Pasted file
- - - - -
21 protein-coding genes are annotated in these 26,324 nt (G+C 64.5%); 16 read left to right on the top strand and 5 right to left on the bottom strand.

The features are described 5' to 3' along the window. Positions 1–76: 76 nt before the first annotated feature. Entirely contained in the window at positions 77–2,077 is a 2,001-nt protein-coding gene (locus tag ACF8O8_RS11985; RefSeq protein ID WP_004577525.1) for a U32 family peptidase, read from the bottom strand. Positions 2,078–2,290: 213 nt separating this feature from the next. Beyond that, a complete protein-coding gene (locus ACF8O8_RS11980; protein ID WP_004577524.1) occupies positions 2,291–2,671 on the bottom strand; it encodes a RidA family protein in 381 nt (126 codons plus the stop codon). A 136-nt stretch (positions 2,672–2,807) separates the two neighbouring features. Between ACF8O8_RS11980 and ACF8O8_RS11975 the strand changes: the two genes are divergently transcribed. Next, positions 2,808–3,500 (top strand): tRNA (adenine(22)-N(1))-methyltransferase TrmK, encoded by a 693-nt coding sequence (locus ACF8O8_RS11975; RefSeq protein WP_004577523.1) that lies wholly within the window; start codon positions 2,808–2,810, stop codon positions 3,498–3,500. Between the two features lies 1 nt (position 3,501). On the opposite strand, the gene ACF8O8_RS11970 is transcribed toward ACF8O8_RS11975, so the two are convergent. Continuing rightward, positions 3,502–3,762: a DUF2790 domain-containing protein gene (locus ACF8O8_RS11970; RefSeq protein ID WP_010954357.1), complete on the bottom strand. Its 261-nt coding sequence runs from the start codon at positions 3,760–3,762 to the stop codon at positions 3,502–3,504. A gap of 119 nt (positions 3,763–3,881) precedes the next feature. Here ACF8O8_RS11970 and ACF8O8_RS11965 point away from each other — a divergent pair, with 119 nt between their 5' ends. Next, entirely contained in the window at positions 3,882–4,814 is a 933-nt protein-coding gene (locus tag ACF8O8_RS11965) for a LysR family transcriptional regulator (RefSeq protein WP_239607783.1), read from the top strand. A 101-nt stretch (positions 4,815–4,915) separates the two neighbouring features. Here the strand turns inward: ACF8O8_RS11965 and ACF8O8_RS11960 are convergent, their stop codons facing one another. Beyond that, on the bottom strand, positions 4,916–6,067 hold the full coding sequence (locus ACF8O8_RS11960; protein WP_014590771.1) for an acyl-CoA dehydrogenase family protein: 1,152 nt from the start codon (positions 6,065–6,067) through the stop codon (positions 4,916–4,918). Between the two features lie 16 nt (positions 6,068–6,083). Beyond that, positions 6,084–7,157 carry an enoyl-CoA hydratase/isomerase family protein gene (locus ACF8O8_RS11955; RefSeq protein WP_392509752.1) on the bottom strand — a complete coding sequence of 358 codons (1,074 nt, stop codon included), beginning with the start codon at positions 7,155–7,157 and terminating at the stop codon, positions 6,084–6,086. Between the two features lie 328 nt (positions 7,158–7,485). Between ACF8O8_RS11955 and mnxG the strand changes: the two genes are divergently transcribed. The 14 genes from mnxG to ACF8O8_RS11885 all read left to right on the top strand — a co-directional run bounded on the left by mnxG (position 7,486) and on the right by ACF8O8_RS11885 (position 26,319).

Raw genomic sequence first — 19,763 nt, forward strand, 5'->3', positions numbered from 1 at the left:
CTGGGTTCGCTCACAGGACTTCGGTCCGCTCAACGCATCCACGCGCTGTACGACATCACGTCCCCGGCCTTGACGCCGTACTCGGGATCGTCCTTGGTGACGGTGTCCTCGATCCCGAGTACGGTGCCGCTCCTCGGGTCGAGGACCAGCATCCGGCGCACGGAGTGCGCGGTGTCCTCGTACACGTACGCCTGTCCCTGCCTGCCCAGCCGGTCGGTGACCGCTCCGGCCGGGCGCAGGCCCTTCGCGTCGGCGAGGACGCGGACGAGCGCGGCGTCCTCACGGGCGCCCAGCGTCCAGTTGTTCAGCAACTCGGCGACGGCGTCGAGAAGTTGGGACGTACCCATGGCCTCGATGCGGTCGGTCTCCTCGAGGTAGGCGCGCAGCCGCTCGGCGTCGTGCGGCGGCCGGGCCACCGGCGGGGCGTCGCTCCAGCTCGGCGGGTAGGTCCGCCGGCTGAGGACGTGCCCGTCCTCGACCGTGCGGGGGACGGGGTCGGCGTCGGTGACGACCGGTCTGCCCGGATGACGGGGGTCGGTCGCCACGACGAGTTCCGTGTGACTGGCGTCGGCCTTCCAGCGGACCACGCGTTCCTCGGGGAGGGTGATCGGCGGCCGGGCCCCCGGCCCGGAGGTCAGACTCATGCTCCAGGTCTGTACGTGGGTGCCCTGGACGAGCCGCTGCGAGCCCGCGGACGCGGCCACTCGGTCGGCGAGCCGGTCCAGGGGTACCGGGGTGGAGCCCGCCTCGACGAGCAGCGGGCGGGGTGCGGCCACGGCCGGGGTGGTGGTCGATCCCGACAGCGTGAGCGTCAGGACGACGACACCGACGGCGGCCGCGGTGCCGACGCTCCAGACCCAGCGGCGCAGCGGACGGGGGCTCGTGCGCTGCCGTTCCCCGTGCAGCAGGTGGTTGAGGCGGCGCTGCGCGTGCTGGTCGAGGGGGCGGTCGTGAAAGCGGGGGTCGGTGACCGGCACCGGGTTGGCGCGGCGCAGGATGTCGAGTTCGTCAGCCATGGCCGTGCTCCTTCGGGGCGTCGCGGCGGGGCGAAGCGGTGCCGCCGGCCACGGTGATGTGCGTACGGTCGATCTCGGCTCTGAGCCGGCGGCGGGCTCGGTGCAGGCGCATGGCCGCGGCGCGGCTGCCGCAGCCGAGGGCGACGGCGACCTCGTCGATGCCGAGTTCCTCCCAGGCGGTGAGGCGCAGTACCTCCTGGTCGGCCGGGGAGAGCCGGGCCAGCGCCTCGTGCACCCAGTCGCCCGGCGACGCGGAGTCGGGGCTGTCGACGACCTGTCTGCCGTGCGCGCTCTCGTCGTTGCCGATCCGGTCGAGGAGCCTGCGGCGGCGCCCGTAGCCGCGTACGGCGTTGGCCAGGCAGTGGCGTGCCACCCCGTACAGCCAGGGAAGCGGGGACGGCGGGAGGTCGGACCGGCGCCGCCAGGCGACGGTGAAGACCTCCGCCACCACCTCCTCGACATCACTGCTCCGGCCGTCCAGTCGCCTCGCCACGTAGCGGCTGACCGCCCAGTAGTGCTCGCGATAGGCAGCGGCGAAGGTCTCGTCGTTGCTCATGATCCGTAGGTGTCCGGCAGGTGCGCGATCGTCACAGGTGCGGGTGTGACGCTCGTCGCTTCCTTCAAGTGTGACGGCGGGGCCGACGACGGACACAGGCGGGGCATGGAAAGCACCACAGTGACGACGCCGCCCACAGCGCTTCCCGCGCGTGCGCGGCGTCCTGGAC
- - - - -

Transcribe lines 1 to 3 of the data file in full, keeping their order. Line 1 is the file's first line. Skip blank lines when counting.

21 protein-coding genes are annotated in these 26,324 nt (G+C 64.5%); 16 read left to right on the top strand and 5 right to left on the bottom strand.

The features are described 5' to 3' along the window. Positions 1–76: 76 nt before the first annotated feature. Entirely contained in the window at positions 77–2,077 is a 2,001-nt protein-coding gene (locus tag ACF8O8_RS11985; RefSeq protein ID WP_004577525.1) for a U32 family peptidase, read from the bottom strand. Positions 2,078–2,290: 213 nt separating this feature from the next. Beyond that, a complete protein-coding gene (locus ACF8O8_RS11980; protein ID WP_004577524.1) occupies positions 2,291–2,671 on the bottom strand; it encodes a RidA family protein in 381 nt (126 codons plus the stop codon). A 136-nt stretch (positions 2,672–2,807) separates the two neighbouring features. Between ACF8O8_RS11980 and ACF8O8_RS11975 the strand changes: the two genes are divergently transcribed. Next, positions 2,808–3,500 (top strand): tRNA (adenine(22)-N(1))-methyltransferase TrmK, encoded by a 693-nt coding sequence (locus ACF8O8_RS11975; RefSeq protein WP_004577523.1) that lies wholly within the window; start codon positions 2,808–2,810, stop codon positions 3,498–3,500. Between the two features lies 1 nt (position 3,501). On the opposite strand, the gene ACF8O8_RS11970 is transcribed toward ACF8O8_RS11975, so the two are convergent. Continuing rightward, positions 3,502–3,762: a DUF2790 domain-containing protein gene (locus ACF8O8_RS11970; RefSeq protein ID WP_010954357.1), complete on the bottom strand. Its 261-nt coding sequence runs from the start codon at positions 3,760–3,762 to the stop codon at positions 3,502–3,504. A gap of 119 nt (positions 3,763–3,881) precedes the next feature. Here ACF8O8_RS11970 and ACF8O8_RS11965 point away from each other — a divergent pair, with 119 nt between their 5' ends. Next, entirely contained in the window at positions 3,882–4,814 is a 933-nt protein-coding gene (locus tag ACF8O8_RS11965) for a LysR family transcriptional regulator (RefSeq protein WP_239607783.1), read from the top strand. A 101-nt stretch (positions 4,815–4,915) separates the two neighbouring features. Here the strand turns inward: ACF8O8_RS11965 and ACF8O8_RS11960 are convergent, their stop codons facing one another. Beyond that, on the bottom strand, positions 4,916–6,067 hold the full coding sequence (locus ACF8O8_RS11960; protein WP_014590771.1) for an acyl-CoA dehydrogenase family protein: 1,152 nt from the start codon (positions 6,065–6,067) through the stop codon (positions 4,916–4,918). Between the two features lie 16 nt (positions 6,068–6,083). Beyond that, positions 6,084–7,157 carry an enoyl-CoA hydratase/isomerase family protein gene (locus ACF8O8_RS11955; RefSeq protein WP_392509752.1) on the bottom strand — a complete coding sequence of 358 codons (1,074 nt, stop codon included), beginning with the start codon at positions 7,155–7,157 and terminating at the stop codon, positions 6,084–6,086. Between the two features lie 328 nt (positions 7,158–7,485). Between ACF8O8_RS11955 and mnxG the strand changes: the two genes are divergently transcribed. The 14 genes from mnxG to ACF8O8_RS11885 all read left to right on the top strand — a co-directional run bounded on the left by mnxG (position 7,486) and on the right by ACF8O8_RS11885 (position 26,319).

Raw genomic sequence first — 19,763 nt, forward strand, 5'->3', positions numbered from 1 at the left: